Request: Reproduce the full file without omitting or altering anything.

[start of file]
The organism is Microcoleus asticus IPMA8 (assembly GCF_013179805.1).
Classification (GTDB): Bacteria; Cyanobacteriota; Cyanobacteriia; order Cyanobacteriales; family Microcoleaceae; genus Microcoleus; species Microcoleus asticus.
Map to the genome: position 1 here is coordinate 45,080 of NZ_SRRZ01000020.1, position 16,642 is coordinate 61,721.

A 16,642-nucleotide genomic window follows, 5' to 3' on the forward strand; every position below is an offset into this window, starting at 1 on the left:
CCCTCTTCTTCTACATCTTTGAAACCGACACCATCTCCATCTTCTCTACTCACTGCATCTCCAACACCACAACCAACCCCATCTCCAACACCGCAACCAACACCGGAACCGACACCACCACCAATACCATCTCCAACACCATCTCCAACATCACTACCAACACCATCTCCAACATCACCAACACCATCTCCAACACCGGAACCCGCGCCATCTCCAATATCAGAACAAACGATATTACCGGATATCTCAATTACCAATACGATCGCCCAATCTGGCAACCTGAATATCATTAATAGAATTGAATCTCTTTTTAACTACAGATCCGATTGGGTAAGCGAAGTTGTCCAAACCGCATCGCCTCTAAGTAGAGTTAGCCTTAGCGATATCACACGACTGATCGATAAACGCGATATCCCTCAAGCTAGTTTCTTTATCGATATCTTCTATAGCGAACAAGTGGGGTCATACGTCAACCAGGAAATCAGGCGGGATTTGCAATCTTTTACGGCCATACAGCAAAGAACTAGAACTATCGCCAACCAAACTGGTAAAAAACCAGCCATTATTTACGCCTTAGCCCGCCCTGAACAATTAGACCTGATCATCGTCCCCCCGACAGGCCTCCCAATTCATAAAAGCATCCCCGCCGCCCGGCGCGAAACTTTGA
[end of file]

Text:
The organism is Microcoleus asticus IPMA8 (assembly GCF_013179805.1).
Classification (GTDB): Bacteria; Cyanobacteriota; Cyanobacteriia; order Cyanobacteriales; family Microcoleaceae; genus Microcoleus; species Microcoleus asticus.
Map to the genome: position 1 here is coordinate 45,080 of NZ_SRRZ01000020.1, position 16,642 is coordinate 61,721.

A 16,642-nucleotide genomic window follows, 5' to 3' on the forward strand; every position below is an offset into this window, starting at 1 on the left:
CCCTCTTCTTCTACATCTTTGAAACCGACACCATCTCCATCTTCTCTACTCACTGCATCTCCAACACCACAACCAACCCCATCTCCAACACCGCAACCAACACCGGAACCGACACCACCACCAATACCATCTCCAACACCATCTCCAACATCACTACCAACACCATCTCCAACATCACCAACACCATCTCCAACACCGGAACCCGCGCCATCTCCAATATCAGAACAAACGATATTACCGGATATCTCAATTACCAATACGATCGCCCAATCTGGCAACCTGAATATCATTAATAGAATTGAATCTCTTTTTAACTACAGATCCGATTGGGTAAGCGAAGTTGTCCAAACCGCATCGCCTCTAAGTAGAGTTAGCCTTAGCGATATCACACGACTGATCGATAAACGCGATATCCCTCAAGCTAGTTTCTTTATCGATATCTTCTATAGCGAACAAGTGGGGTCATACGTCAACCAGGAAATCAGGCGGGATTTGCAATCTTTTACGGCCATACAGCAAAGAACTAGAACTATCGCCAACCAAACTGGTAAAAAACCAGCCATTATTTACGCCTTAGCCCGCCCTGAACAATTAGACCTGATCATCGTCCCCCCGACAGGCCTCCCAATTCATAAAAGCATCCCCGCCGCCCGGCGCGAAACTTTGA